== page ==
Notable changes in the Enterprise Law 2021

The Enterprise Law 2021 passed by the National Assembly has 10 chapters, 218 articles with many breakthroughs, creating favorable conditions for businesses and takes effect from January 1, 2021. The introduction of the Enterprise Law in 2021 as well as the new points of the Enterprise Law in 2021 are important events marking very important innovations related to businesses.

1. Simplify procedures

When the Enterprise Law 2021 takes effect, the following procedures will be eliminated:

Notice of use, change or cancellation of seal specimen

Companies no longer have to notify the licensing authority about the use, change or cancellation of the seal sample. It also stipulates that the seal can be made in the form of a physical seal or an electronic signature according to the regulations on electronic transactions.

Under the new law, businesses will also be free to decide on the number, form and content of their seals without the intervention of a competent authority.

Notice of change of information of business manager

Enterprises no longer have to notify the licensing agency when there are any changes to members of the Board of Directors, members of the Supervisory Board, Inspectors, Director or General Director.

Notice of private placement of joint stock company

Effectively, eliminating this notification requirement will shorten the time to issue shares and simplify the procedure for private placement as joint stock companies will no longer have to notify the agency. license and wait for the notification period to expire to ensure that there are no objections from the licensing authority before proceeding with their plans for a private release.

2. Changes related to voting rights

a) Voting Threshold

This threshold is reduced to “more than 50%” of the votes in favor of the attending shareholders.

This change is notable for its consistency with the change of the Investment Law 2021 which stipulates that an enterprise will be considered a foreign investor when “more than 50%” of the charter capital is owned by the investor(s). foreign investment holdings.

b) Voting rights of preferred shareholders

According to the Enterprise Law 2021, resolutions of the General Meeting of Shareholders leading to adverse changes to the rights and obligations of preferred shareholders must be approved by preferred shareholders holding at least 75% of the total number of shares. preferred portion of the affected class of shares.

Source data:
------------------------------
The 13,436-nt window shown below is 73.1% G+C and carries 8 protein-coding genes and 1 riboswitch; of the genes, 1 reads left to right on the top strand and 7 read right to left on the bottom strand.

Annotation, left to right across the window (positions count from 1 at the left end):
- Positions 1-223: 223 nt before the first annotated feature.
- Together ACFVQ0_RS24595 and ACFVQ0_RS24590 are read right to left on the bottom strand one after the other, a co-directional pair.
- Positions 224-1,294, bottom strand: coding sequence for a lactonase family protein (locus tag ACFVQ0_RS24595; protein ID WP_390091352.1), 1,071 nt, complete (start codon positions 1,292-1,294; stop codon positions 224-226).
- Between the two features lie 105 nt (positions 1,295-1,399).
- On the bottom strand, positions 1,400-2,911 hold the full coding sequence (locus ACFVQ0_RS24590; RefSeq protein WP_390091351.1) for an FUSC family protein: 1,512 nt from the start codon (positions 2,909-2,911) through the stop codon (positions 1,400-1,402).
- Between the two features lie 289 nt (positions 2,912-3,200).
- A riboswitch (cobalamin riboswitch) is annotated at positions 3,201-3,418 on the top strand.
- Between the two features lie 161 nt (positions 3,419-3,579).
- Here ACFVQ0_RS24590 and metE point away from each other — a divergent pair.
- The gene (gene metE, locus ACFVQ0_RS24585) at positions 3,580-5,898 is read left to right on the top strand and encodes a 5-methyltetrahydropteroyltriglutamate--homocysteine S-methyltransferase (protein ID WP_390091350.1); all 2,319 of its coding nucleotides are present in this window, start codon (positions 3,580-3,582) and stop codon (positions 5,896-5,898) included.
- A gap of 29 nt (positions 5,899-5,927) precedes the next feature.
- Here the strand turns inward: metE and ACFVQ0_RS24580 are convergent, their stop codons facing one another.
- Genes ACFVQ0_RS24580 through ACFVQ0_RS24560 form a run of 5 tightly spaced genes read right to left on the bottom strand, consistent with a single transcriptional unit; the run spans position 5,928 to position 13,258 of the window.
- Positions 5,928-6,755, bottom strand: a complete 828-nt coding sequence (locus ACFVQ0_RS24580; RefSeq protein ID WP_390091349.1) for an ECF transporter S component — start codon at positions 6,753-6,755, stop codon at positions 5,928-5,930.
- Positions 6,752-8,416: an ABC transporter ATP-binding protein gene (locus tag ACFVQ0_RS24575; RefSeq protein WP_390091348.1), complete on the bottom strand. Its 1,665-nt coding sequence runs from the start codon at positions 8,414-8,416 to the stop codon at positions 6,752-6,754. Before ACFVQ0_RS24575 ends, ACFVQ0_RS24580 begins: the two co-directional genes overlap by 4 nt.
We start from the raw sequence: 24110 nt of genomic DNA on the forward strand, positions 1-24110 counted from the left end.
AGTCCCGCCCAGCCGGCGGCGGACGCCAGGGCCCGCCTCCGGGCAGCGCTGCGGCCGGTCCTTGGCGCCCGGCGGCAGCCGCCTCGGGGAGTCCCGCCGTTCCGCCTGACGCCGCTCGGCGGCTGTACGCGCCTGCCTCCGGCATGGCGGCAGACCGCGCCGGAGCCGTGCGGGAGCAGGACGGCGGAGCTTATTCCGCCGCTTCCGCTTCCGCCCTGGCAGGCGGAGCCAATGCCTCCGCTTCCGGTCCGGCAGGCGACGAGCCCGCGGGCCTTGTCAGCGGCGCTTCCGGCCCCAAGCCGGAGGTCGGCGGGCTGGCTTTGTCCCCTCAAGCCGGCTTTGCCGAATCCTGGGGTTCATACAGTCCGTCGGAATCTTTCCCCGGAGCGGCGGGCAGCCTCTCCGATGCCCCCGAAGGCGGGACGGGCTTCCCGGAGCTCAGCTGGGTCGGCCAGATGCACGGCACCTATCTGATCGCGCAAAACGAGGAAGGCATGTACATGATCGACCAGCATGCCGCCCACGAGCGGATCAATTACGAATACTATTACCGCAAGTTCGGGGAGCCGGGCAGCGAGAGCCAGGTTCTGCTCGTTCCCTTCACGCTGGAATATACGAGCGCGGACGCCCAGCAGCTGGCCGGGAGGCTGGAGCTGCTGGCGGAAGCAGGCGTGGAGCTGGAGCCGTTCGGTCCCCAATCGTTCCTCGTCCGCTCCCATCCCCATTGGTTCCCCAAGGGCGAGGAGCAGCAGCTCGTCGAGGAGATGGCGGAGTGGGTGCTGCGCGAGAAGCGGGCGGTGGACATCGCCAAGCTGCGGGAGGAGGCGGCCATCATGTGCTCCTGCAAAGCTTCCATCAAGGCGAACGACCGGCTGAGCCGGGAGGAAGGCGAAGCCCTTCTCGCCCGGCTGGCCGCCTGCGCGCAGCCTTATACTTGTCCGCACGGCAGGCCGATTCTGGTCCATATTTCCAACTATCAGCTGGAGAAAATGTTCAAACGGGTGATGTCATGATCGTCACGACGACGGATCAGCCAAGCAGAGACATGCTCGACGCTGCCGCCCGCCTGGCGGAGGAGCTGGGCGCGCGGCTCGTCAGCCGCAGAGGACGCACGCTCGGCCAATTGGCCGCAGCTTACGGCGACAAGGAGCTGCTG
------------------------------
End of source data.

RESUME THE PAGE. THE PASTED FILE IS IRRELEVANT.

3. Protecting minority shareholders

The protection of minority shareholders, an important objective of corporate governance, has long been stipulated in corporate legislation. In particular, minority shareholders will have certain rights to protect them from being dependent on majority shareholders, such as:

(i) The right to nominate candidates to the Board of Directors and the Supervisory Board;
(ii) The right to request the convening of the General Meeting of Shareholders;
(iii) Right to view and extract company records;
(iv) The right to request an inspection of matters related to the management and operation of the company.

According to the New Enterprise Law 2021, minority shareholders or a group of minority shareholders also include shareholders holding at least 5% of the total number of ordinary shares (or another smaller percentage specified in the company’s charter). ) without requiring any holding period requirement. such sharing. This change has broadened the scope of organizations/shareholders covered under regulations regarding minority shareholders.

4. Change management structure

  • Person holding the position of President of a single-member limited liability company owned by an individual

The organizational and management structure of a single-member limited liability company is owned by an individual, including the Chairman and the Director (or General Director).

Under the Enterprise Law 2014, it is not yet clear whether the individual owner will act as the Chairman of the Company on his own or he can appoint another person to take over the position. This has led to different interpretations of the licensing authority in practice.

This ambiguity has now been resolved under the Enterprise Law 2021 that the individual owner will act as the Chairman of the Company on his own.

  • State-owned enterprises must establish a Control Board

Under the new law, the appointment of the Supervisory Board/Inspection is only required when the limited company is a State-owned enterprise or a subsidiary of a State-owned enterprise. The term of Supervisors shall not exceed 05 years and may be re-appointed but not exceeding 02 consecutive terms at that company. In case the Supervisory Board has only 01 Supervisor, that Controller is concurrently the Head of the Control Board and must meet the criteria of the Head of the Control Board.

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